Security researchers have identified a new variety of malware which appears to be targeting the energy sector, permanently erasing data from affected Windows machines. Flagged as either "W32.Disttrack" or "W32.EraseMBR" and nicknamed Shamoon, the executable contains the word "wiper" in a directory used for debugging, as well as the phrase "ArabianGulf." The words have provoked memories of the Wiper malware that prompted the discovery of Flame, a virus co-developed by the US and Israeli governments to attack Iran's nuclear program.

The malware uses data from a publicly available JPEG to overwrite files

While noting the links, researchers at Kaspersky Lab have downplayed the possibility of a formal connection, speculating that it "is more likely that this is a copycat, the work of script kiddies inspired by the story." A blog post from Symantec notes that Shamoon has been used in "targeted attacks against at least one organization in the energy sector," but does not provide any more information on its real-world deployment. Ars Technica points out that Saudi Arabia's national oil company, Saudi Aramco, was recently hit by a virus, but it is not clear whether the incident is linked.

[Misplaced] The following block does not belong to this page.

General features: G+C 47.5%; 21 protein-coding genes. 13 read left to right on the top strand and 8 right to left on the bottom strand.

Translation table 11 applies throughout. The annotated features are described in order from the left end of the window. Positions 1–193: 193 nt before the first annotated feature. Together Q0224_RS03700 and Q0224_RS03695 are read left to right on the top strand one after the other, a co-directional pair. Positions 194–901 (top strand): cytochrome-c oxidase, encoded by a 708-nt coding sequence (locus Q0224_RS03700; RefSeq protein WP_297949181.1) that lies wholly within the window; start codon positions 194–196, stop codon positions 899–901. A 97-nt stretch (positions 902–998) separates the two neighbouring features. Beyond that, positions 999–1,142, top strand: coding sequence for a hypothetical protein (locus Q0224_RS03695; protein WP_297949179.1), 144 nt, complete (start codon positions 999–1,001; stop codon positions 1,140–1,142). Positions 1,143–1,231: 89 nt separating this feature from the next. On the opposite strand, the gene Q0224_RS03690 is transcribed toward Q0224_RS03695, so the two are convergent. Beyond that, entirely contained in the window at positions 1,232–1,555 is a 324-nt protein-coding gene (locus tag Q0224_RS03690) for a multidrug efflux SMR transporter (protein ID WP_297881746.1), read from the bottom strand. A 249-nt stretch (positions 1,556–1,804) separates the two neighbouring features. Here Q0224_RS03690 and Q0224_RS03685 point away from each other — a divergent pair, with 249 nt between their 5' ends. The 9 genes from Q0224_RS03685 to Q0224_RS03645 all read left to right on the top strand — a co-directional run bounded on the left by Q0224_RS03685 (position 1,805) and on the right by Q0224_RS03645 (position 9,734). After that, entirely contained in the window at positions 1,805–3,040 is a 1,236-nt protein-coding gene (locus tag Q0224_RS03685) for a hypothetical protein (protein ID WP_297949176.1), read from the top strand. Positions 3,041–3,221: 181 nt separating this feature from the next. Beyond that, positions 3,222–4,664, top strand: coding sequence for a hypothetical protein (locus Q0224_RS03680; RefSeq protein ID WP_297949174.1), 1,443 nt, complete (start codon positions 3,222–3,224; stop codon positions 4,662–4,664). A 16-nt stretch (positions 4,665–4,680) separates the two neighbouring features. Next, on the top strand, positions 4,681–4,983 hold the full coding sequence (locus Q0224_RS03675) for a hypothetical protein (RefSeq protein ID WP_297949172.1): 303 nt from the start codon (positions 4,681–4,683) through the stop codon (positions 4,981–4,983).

According to a report from security firm McAfee, the malware uses data from a publicly available JPEG image to overwrite various specific files on its host machines, rendering them useless. It then overwrites the hard disk's master boot record (MBR) and partition tables, making it impossible to boot the machine. The sheer destructiveness of Shamoon has caused some researchers to dismiss it as simple vandalism, though a blog post from Seculert points out that it could be part of a two-stage attack, erasing evidence of previous activities.